I am charged with a second degree sex offense. We have not been able to work out a deal with the prosecutor. They want prison, I do not. My lawyer has advised me to plea guilty to a PSI and ask the judge for probation. What is a PSI and is this a good idea?
A PSI(R), Pre-Sentence Investigation Report, is a document that will be used to assist the court in determining your sentencing. The report usually contains a factual narrative of the offense committed, your personal and criminal history (if applicable).
Specific questions should be directed to your attorney as he or she knows the particulars of your case. Good luck.
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Criminal Defense Attorney
Pleading to a PSI, as it is known in Texas, is simply pleading guilty to the Court and allowing the Judge to assess punishment after requesting and considering a Pre-Sentence Investigation report compiled by a probation officer. These reports include details of the offense, victim impact, criminal and personal history of the defendant etc...After considering the PSI report and any other evidence submitted at the punishment hearing, the Court can sentence the defendant to anything within the allowed range of punishment. This may be anything from deferred adjudication probation to the maximum, twenty years in your case. Unless you have unusual or compelling reasons to consider "pleading to a PSI," I would think the risk may be too high, especially if the prosecutor is asking for prison time.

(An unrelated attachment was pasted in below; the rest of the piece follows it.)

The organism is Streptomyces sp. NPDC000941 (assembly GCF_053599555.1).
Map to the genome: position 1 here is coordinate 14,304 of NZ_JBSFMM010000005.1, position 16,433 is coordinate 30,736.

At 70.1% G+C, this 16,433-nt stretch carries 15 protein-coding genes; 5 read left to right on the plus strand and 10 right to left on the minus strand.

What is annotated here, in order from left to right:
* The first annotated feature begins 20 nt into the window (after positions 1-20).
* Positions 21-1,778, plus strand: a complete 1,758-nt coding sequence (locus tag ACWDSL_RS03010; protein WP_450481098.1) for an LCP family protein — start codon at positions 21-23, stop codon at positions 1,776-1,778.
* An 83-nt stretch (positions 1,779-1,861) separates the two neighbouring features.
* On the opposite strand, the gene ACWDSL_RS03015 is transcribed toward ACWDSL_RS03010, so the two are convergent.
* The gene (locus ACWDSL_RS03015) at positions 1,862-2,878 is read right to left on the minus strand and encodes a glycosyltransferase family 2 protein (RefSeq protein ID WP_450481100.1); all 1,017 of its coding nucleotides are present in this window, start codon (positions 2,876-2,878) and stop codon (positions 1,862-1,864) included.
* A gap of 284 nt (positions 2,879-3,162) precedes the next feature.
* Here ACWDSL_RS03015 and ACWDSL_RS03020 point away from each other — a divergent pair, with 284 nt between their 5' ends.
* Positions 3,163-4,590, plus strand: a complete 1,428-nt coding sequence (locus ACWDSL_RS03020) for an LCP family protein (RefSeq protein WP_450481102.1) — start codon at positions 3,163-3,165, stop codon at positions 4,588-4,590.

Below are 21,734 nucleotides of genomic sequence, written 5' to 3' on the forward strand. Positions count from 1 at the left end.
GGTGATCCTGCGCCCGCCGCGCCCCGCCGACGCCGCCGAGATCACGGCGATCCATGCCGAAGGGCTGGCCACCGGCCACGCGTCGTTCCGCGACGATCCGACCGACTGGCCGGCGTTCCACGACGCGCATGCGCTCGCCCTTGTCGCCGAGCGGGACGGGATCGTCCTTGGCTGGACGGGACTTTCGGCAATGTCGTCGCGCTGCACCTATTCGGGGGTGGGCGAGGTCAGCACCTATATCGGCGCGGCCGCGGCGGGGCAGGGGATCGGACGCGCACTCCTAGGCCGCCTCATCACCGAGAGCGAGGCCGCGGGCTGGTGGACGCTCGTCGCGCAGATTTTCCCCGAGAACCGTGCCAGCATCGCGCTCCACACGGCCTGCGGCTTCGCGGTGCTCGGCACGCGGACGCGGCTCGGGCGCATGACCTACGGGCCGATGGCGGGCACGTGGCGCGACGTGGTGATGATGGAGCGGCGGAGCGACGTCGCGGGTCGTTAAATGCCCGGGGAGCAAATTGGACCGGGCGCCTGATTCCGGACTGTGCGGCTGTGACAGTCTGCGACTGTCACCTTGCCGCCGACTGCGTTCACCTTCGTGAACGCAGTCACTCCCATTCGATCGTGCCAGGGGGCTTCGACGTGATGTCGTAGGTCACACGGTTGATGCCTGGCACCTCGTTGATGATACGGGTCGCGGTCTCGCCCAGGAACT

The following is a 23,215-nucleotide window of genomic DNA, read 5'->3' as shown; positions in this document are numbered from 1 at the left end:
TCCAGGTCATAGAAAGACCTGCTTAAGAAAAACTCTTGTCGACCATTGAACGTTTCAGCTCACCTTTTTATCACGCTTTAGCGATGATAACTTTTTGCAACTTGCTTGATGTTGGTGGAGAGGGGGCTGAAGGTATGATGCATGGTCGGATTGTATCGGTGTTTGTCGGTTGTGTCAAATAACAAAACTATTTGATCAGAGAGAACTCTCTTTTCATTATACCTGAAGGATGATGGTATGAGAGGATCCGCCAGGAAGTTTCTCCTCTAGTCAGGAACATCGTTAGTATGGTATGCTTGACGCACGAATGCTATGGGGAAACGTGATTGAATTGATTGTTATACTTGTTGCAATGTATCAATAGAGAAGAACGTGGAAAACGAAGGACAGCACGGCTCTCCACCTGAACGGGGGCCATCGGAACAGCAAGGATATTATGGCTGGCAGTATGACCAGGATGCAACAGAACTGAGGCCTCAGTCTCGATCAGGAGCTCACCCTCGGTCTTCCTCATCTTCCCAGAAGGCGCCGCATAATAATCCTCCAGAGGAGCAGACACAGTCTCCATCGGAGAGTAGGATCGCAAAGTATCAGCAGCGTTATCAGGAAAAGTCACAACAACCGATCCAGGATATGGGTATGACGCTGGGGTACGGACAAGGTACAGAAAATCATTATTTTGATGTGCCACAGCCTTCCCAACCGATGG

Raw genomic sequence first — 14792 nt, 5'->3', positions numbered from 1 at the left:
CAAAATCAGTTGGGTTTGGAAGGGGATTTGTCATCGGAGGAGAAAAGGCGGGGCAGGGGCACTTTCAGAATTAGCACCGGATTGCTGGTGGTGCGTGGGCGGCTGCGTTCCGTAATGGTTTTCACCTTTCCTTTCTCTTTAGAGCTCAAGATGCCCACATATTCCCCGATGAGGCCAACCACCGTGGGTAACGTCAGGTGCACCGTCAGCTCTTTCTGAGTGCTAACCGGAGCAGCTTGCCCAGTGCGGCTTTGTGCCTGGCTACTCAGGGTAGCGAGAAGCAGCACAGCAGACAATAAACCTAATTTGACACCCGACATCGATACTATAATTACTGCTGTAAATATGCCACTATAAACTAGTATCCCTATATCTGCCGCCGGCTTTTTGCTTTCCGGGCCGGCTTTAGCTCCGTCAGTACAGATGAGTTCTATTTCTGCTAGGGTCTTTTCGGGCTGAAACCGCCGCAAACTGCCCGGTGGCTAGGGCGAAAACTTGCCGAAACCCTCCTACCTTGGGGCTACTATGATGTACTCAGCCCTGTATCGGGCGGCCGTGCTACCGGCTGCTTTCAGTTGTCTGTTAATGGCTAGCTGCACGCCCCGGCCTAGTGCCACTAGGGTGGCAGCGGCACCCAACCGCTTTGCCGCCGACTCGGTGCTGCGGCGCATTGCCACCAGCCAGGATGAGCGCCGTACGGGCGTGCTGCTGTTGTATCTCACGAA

Straight, unconditional “pleading to a PSI” is most often not an effective defense strategy. It’s a historical byproduct of a defendant “throwing himself at the mercy of the court,” and mercy is not a judicial commodity often dispensed by most Texas Courts. Basically it sets a defendant up for a sentence that could be harsh and outside what is reasonable for the particular defendant and the facts of the case. Thus, absent an extremely sympathetic defendant and a case with specific factors that demand leniency, pleading without a plea bargain to the court, subject to a PSI, seems to approach mal-practice. If a defendant is looking for moderation and compassion, looking to a jury is most often the best course.
Bottom line, discuss this with your lawyer and ask questions. Why do they advise you to plead to a PSI? Can they give you good reasons? If not, I would keep asking questions and make sure that this strategy is in your best interest and not just a way to wrap up the case.
I have written an article precisely on point here if you are interested.
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